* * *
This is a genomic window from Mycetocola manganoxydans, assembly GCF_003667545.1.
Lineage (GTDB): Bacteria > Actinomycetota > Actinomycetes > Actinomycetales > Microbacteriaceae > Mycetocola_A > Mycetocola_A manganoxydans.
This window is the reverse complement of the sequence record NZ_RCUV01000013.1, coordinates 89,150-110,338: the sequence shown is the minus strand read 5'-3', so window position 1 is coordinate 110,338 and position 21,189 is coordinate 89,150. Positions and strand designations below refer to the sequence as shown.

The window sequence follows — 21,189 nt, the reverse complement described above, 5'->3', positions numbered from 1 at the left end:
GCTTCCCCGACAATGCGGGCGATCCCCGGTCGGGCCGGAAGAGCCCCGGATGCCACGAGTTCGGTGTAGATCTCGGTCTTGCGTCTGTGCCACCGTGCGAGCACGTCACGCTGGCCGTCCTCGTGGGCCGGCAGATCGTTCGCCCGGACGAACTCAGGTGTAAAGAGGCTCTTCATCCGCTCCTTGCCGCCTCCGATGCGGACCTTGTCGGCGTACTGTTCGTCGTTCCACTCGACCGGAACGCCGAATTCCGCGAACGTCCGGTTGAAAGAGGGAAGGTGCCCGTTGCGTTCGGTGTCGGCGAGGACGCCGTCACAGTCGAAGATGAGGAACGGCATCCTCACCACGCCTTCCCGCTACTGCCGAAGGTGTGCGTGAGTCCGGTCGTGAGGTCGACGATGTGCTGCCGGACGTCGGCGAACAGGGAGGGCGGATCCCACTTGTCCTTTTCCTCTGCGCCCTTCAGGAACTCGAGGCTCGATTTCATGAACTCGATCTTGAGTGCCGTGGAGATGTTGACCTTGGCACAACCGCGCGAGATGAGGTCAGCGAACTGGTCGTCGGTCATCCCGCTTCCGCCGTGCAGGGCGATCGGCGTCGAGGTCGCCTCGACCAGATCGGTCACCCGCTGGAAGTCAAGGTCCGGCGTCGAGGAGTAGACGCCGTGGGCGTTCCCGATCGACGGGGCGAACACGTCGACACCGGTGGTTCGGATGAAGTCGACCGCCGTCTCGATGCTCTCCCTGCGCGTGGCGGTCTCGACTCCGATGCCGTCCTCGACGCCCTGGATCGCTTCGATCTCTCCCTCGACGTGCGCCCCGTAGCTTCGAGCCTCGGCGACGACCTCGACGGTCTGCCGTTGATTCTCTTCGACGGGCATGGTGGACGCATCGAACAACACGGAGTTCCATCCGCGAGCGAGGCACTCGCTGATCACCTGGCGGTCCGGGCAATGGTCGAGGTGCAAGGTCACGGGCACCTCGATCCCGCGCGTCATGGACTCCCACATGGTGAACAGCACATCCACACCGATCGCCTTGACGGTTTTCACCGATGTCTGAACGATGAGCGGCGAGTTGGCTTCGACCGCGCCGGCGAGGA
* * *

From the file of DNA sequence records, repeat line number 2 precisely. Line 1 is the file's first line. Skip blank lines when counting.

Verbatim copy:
Lineage (GTDB): Bacteria > Actinomycetota > Actinomycetes > Actinomycetales > Microbacteriaceae > Mycetocola_A > Mycetocola_A manganoxydans.